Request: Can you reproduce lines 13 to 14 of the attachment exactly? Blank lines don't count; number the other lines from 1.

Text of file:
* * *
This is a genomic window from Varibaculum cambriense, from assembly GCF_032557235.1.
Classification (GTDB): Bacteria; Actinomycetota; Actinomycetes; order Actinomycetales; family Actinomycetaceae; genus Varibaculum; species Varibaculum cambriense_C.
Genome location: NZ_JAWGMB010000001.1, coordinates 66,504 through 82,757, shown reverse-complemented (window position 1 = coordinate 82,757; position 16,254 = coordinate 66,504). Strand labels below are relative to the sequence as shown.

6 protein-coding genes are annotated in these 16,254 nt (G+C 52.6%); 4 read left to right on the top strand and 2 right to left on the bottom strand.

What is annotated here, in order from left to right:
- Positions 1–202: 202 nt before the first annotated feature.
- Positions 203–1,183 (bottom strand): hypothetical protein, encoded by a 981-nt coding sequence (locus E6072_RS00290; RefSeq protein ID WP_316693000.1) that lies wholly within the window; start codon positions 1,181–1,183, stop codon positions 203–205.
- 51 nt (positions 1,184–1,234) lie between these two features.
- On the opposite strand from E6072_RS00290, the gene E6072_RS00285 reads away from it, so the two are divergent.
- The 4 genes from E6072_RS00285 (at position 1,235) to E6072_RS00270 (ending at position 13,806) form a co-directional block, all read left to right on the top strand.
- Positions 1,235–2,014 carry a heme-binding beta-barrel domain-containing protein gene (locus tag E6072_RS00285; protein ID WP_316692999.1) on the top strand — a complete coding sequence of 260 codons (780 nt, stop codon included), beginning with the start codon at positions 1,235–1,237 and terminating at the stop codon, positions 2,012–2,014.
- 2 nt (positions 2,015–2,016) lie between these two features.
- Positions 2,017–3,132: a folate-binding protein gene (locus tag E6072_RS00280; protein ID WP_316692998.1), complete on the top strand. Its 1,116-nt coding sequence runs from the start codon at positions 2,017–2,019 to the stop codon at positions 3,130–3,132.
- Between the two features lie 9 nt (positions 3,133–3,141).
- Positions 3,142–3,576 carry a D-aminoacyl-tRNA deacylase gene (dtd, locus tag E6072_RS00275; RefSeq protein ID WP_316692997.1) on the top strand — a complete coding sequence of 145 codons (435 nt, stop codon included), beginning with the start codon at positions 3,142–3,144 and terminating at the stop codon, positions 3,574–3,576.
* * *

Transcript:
- Positions 2,017–3,132: a folate-binding protein gene (locus tag E6072_RS00280; protein ID WP_316692998.1), complete on the top strand. Its 1,116-nt coding sequence runs from the start codon at positions 2,017–2,019 to the stop codon at positions 3,130–3,132.
- Between the two features lie 9 nt (positions 3,133–3,141).